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SMEP: What is it, and how to beat it on Windows

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{ 3 } Comments

  1. NCR | 06-cze-11 at 06:17:14 | Permalink

    Hey!, nice post! our work is getting harder! ;P anyways, we always have a way to bypass it.

  2. j00ru | 07-cze-11 at 02:06:00 | Permalink

    @NCR: Hello! It is harder and harder indeed, but that’s the funny thing about security ;> Additionally, I don’t think that the SMEP protection is going to make much of a difference, since there are sooo many ways of storing the payload in kernel memory areas, and as many kernel-address information leaks ;>

  3. arebc | 07-cze-11 at 19:25:44 | Permalink

    Thanks j00ru, this is a great write up.

{ 14 } Trackbacks

  1. […] SMEP: What is It, and How to Beat It on Linux SMEP: What is it, and how to beat it on Windows […]

  2. […] are quite a few articles about methods to bypass SMEP, for example here. Some of them will work in a vSentry micro-VM. Still, enabling SMEP raises the bar for the […]

  3. […] are quite a few articles about methods to bypass SMEP, for example here. Some of them will work in a vSentry micro-VM. Still, enabling SMEP raises the bar for the […]

  4. […] into kernel-mode. A good description of Intel SMEP as exploit protection technology can be found here. The SMEP technology in Windows 8 for x64 can be bypassed using a ROP (Return-Oriented Programming) […]

  5. […] Guard, this technique is no longer reliable — a direct user-mode address cannot be used, and other techniques must be employed […]

  6. […] hardening mechanisms, in the past year we have seen some notable presentations that demonstrated techniques to bypass these protections.The vulnerability which we describe in this entry, is a newly disclosed […]

  7. […] attack, like previous hacks, bypassed kernel protection mechanisms including kernel address space layout randomisation and data […]

  8. […] running process, elevating its privileges – this also sidesteps protection mechanisms (such as SMEP) that try to prevent malicious code execution. Google Chrome’s sandbox feature defeats this […]

  9. […] running process, elevating its privileges – this also sidesteps protection mechanisms (such as SMEP) that try to prevent malicious code execution. Google Chrome’s sandbox feature defeats this […]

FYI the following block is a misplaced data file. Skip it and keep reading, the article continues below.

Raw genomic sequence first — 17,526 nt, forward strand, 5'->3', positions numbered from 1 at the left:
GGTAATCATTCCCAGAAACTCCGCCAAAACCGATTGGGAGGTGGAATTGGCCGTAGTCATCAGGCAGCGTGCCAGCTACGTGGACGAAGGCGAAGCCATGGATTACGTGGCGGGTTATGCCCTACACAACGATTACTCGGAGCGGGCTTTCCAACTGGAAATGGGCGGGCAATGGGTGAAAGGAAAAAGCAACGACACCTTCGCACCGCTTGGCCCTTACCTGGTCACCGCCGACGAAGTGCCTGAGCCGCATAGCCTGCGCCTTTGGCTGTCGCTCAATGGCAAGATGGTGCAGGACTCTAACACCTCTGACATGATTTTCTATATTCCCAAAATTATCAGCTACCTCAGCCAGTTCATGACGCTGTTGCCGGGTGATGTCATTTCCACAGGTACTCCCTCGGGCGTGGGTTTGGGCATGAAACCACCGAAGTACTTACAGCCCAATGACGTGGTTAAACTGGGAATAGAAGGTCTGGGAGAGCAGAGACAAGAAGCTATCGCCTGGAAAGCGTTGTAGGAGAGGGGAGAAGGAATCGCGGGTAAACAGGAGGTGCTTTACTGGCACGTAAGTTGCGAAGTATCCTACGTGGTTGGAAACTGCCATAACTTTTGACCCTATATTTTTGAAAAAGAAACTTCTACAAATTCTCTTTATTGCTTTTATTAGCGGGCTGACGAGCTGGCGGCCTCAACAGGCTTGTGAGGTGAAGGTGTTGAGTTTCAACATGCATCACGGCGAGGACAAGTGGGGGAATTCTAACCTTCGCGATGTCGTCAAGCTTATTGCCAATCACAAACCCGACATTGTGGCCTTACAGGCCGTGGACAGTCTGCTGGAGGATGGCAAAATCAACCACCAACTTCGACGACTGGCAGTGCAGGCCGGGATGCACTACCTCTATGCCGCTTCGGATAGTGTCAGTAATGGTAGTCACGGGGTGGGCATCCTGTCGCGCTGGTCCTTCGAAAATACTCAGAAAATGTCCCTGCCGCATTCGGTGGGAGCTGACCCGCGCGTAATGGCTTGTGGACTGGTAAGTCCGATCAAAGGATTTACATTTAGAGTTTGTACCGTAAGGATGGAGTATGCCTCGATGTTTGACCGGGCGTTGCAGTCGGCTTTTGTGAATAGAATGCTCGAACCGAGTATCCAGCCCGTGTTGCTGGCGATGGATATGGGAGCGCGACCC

10. […] running process, elevating its privileges – this also sidesteps protection mechanisms (such as SMEP) that try to prevent malicious code execution. Google Chrome’s sandbox feature defeats this […]

  11. […] [6] http://vulnfactory.org/blog/2011/06/05/smep-what-is-it-and-how-to-beat-it-on-linux/ [7] http://j00ru.vexillium.org/?p=783 [8] http://www.siberas.de/papers/Pwn2Own_2014_AFD.sys_privilege_escalation.pdf […]

  12. […] Point mentions that security mitigations such as SMEP (Supervisor Mode Execution Protection, also discussed here) and SMAP Supervisor Mode Access Prevention will make exploitation of this issue more […]

  13. […] [1] http://breakingmalware.com/vulnerabilities/one-bit-rule-bypassing-windows-10-protections-using-single-bit/%5B2%5D https://www.fireeye.com/blog/threat-research/2015/07/dyre_banking_trojan.html%5B3%5D https://www.nccgroup.trust/globalassets/newsroom/uk/blog/documents/2015/07/exploiting-cve-2015.pdf%5B4%5D https://media.blackhat.com/bh-us-11/Mandt/BH_US_11_Mandt_win32k_WP.pdf%5B5%5D http://recon.cx/2013/slides/Recon2013-Alex%20Ionescu-I%20got%2099%20problems%20but%20a%20kernel%20pointer%20ain't%20one.pdf%5B6%5D http://vulnfactory.org/blog/2011/06/05/smep-what-is-it-and-how-to-beat-it-on-linux/%5B7%5D http://j00ru.vexillium.org/?p=783%5B8%5D http://www.siberas.de/papers/Pwn2Own_2014_AFD.sys_privilege_escalation.pdf %5B9%5D http://illmatics.com/Understanding_the_LFH.pdf%5B10%5D http://illmatics.com/Windows%208%20Heap%20Internals.pdf […]

  14. […] [6] http://vulnfactory.org/blog/2011/06/05/smep-what-is-it-and-how-to-beat-it-on-linux/ [7] http://j00ru.vexillium.org/?p=783 [8] http://www.siberas.de/papers/Pwn2Own_2014_AFD.sys_privilege_escalation.pdf [9] […]

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